In one example, throttle policy engine 710 could enforce a policy that a user can only use X % of cluster memory and Y % of protocol head CPU allocation. In another example, the job engine may be limited to consuming only 10% of cluster resources during peak hours and 80% of cluster resources during off-peak hours. In yet another example, the throttle policy engine could place absolute leases on cluster resources to specific users and/or protocols that can never be breached. However, in other examples, the lease may not be absolute. For example, an NFS protocol head may generally be allocated 40% of cluster resources; however, the remaining protocol heads may be currently inactive and have no pending activity. Thus, the NFS protocol head could be temporarily dynamically allocated the full set of cluster resources until work items begin to queue in the now dormant protocol heads. Thus, it can be appreciated that if resources are uncontested, then access to those resources may be temporarily unthrottled until contested again.

In one implementation, throttle policy engine 710 can be configured to achieve a global optimum workload mix in an attempt to maximize the efficiency of the cluster of nodes. For example, the throttle limits established at each layer of the distributed file system can be dynamically adjusted to create an optimum user experience. Continuing the example, through dynamic evaluation of the multiple factors that can be used to throttle the processing of resources, it may be determined that reducing the resources to one client or one set of work items may increase the throughput of a second set of work items in an amount greater than the first set was reduced. Thus, by reducing access to resources to the first set of work items, the total amount of work performed by the file system is increased. It can be appreciated that a sensitivity analysis can be trained on all measurable dimensions of the throttle policy engine to determine how much the overall file system is taxed or enhanced when each dimension is throttled or unthrottled.

FIG. 8-15 illustrate methods and/or flow diagrams in accordance with this disclosure. For simplicity of explanation, the method is depicted and described as a series of acts. However, acts in accordance with this disclosure can occur in various orders and/or concurrently, and with other acts not presented and described herein. Furthermore, not all illustrated acts may be required to implement the methods in accordance with the disclosed subject matter. In addition, those skilled in the art will understand and appreciate that the methods could alternatively be represented as a series of interrelated states via a state diagram or events. Additionally, it should be appreciated that the methods disclosed in this specification are capable of being stored on an article of manufacture to facilitate transporting and transferring such methods to computing devices. The term article of manufacture, as used herein, is intended to encompass a computer program accessible from any computer-readable device or storage media.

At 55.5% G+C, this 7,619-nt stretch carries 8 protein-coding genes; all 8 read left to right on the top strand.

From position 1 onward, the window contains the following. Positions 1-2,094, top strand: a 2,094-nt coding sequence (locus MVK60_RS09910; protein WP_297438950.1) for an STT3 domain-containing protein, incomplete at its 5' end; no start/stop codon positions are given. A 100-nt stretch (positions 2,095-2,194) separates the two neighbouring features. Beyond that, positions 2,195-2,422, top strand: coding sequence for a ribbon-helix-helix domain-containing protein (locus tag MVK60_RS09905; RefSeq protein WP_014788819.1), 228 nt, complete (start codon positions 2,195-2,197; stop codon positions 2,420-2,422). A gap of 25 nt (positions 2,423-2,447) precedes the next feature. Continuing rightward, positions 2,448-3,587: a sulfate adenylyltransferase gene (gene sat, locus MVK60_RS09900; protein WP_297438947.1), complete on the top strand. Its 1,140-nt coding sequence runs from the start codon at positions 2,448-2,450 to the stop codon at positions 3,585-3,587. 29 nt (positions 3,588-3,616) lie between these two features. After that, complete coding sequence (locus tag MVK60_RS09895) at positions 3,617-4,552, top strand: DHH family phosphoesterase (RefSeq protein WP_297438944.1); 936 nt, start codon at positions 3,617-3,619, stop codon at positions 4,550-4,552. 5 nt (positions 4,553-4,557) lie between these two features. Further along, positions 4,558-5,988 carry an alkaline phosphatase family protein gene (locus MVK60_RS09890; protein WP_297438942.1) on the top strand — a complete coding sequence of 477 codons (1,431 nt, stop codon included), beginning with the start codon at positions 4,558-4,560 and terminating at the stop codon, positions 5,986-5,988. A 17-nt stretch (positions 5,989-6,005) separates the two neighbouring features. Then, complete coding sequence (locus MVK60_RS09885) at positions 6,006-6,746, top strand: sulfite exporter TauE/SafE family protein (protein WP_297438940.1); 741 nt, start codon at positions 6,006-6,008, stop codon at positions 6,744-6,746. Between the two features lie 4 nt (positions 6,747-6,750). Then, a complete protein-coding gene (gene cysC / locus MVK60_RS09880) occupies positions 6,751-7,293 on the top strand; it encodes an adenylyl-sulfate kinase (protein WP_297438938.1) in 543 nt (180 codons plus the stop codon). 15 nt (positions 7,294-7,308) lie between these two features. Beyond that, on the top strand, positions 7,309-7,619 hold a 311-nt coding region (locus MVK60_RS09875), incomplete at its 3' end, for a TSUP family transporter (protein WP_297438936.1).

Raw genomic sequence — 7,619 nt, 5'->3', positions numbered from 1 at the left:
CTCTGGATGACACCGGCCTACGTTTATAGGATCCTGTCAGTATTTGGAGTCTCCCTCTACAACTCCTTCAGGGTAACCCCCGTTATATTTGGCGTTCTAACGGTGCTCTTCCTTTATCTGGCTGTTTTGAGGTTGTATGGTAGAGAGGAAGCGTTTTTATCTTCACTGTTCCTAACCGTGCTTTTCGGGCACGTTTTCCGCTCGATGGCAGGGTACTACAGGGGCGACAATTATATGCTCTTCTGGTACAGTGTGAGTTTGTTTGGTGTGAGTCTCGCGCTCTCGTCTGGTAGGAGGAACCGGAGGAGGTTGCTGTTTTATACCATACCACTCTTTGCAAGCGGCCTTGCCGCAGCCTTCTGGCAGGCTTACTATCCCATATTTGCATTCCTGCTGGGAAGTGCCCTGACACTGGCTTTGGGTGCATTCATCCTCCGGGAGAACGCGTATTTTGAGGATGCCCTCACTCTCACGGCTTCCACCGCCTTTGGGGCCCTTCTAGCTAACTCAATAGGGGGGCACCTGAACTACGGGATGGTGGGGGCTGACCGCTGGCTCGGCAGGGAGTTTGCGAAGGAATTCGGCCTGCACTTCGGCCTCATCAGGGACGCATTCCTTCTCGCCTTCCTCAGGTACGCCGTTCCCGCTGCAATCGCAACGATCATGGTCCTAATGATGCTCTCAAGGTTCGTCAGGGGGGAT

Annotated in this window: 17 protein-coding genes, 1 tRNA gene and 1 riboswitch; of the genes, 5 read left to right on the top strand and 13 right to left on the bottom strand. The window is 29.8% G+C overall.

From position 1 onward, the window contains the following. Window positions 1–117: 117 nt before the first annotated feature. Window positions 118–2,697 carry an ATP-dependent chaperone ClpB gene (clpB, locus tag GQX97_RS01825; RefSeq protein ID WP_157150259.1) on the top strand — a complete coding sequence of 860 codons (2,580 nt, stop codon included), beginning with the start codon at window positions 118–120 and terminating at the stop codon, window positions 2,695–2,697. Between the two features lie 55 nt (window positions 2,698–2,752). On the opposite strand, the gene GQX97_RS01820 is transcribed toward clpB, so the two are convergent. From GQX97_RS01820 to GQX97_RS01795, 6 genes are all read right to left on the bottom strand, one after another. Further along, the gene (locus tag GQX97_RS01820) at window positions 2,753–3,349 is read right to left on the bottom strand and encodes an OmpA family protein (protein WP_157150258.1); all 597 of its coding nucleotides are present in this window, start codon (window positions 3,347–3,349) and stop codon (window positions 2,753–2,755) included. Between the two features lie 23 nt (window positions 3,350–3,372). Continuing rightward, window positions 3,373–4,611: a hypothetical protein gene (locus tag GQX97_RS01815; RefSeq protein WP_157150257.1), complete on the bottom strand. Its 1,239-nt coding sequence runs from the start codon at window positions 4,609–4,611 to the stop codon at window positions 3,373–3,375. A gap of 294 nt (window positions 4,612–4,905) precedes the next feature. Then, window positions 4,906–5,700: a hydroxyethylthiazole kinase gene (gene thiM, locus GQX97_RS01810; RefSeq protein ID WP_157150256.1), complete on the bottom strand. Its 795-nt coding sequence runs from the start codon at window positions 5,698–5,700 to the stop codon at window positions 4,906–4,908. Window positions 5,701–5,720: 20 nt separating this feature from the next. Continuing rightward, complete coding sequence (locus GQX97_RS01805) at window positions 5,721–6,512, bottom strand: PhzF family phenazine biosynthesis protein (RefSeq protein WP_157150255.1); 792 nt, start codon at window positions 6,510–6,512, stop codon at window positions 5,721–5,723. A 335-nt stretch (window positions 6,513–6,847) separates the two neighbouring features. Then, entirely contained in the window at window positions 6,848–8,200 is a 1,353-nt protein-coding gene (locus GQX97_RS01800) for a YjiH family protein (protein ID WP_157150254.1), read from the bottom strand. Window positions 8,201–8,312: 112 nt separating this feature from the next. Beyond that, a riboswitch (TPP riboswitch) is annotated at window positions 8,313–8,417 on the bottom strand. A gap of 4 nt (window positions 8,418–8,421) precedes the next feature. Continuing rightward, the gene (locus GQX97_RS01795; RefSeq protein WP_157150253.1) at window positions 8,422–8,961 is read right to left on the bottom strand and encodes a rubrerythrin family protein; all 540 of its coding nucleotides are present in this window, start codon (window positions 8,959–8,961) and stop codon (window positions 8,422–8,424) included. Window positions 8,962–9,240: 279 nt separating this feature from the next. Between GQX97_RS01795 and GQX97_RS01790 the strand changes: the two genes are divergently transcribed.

Moreover, various acts have been described in detail above in connection with respective system diagrams. It is to be appreciated that the detailed description of such acts in the prior figures can be and are intended to be implementable in accordance with one or more of the following methods.

FIG. 8 illustrates an example flow diagram method for generating resource records for a work item and recording the resource records into a set of resource accounting tokens in accordance with implementations of this disclosure.

At 802, a work item can be identified where the work item is associated with at least an access zone identifier, a user identifier, a group identifier, a protocol, a client IP address, and a node identifier. In one implementation, the protocol is at least one of server message block, network file system, Hadoop distributed file system, file transfer protocol, object, hypertext transfer protocol, and a job engine of the distributed file system.

At 804, a reference RAT specification can be determined based on the access zone identifier, the user identifier, the group identifier, the protocol, the client IP address, and the node identifier. In one implementation, at 806, the work item can be associated with a set of RATs based on the reference RAT specification. At 808, a resource record can be generated for the work item, wherein the resource record contains an accounting of a set of resources required to process the work item, wherein the set of resources includes at least one of a resource consumption time duration, a network bandwidth, disk activity, CPU usage, and memory usage. In one implementation, the disk activity includes an indication of whether a disk cache was used to process the work item. In one implementation, network bandwidth includes a number of bytes sent, a number of bytes received, mbufs, mbuf clusters, and mbuf bytes. At 810, in response to the work item being processed, the resource record can be recorded into the set of RATs.